The Ugliest Cool Reading Glasses
This business, this website, was begun as a "lab" to help students learn the basics of e-commerce. It's served its purpose well and has provided some interesting learning experiences for the "adults" behind the scenes, too. For example, the people who were supposed to benefit from it most, college students of about age 20, don't understand the reason we need reading glasses.
No matter how many times, or how many ways, it's explained to them, they just don't get it. We explained presbyopia to them, about how one's body changes as one ages, and that some people even under the age of 40 need readers.
We're sure, from their reactions and decisions, they think of reading glasses in the grand category of "eyewear." Another slice of learning we accrued is we're not the ultimate tastemakers--or taste consumers.
When Professor Levit worked in New York advertising agencies, he was considered quite well dressed, always in a fine suit & tie plus accents such as suspenders, bold socks, or an unusual pin for his lapel. We believed he would be the tastemaker for the students' website.
A couple years after this website launched, one of the sales reps who supplies us with optical eyeglass frames recommended we a style that didn't appeal to any of us: they were round frames with a dull finished stainless-steel. The consensus of opinion was they were "awful." Ugly! Unacceptable!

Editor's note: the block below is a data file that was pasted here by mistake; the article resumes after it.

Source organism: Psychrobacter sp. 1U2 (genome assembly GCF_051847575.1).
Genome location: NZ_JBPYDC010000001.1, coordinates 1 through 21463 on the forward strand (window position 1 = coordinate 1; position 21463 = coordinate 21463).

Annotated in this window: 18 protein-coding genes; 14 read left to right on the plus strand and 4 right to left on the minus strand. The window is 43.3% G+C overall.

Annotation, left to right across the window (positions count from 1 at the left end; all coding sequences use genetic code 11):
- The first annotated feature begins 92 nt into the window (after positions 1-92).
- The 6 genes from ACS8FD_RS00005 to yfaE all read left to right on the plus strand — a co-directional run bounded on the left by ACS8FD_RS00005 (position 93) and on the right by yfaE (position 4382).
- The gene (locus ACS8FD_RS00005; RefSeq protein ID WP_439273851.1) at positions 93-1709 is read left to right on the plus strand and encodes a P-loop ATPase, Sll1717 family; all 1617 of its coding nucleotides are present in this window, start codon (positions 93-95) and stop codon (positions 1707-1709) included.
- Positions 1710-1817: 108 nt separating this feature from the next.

Cool/ugly: once, best sellers! Undiscouraged, that same sale rep presented those same eyeglasses visit after visit after visit. We must have turned him down for 3 or 4 years, and had some fun turning him down, at his expense.
Finally, after those several years, we said "yes." We took delivery of several dozens to placate the rep, or to "shut him up," if you will. He was elated. One of the students working on the ReadingGlasses.CO/ project, following a lecture on buying motivations, said the rep must receive a "spiff" or bonus when selling the style.
It was an astute observation. We had the round stainless-steel reading glasses photographed and placed them for sale online. To everyone's amazement, they were sold out in less than 6 weeks! The ugly, awful, unacceptable eyewear was beautiful to many of our customers! Professor Levit explained the reason, "The Internet is like direct response advertising.
We may believe we know what customers will like, but we can't know for sure until we test." Such is the case in direct response advertising and there's a complex protocol written to that important fact. Online e-commerce has been evolving. And only in the past few years have we come to recognize it's similarity to one of the oldest and most effective forms of advertising: direct mail.
That the round stainless eyewear sold out in weeks was one lesson. But that it remained the single best selling style on ReadingGlasses.CO/ for six years is another!
It could still be a popular style if the manufacturer hadn't discontinued manufacturing it. We learn a lot of lessons here, behind the scenes. Many of us are still trying to learn the difference between prescription eyewear and reading glasses.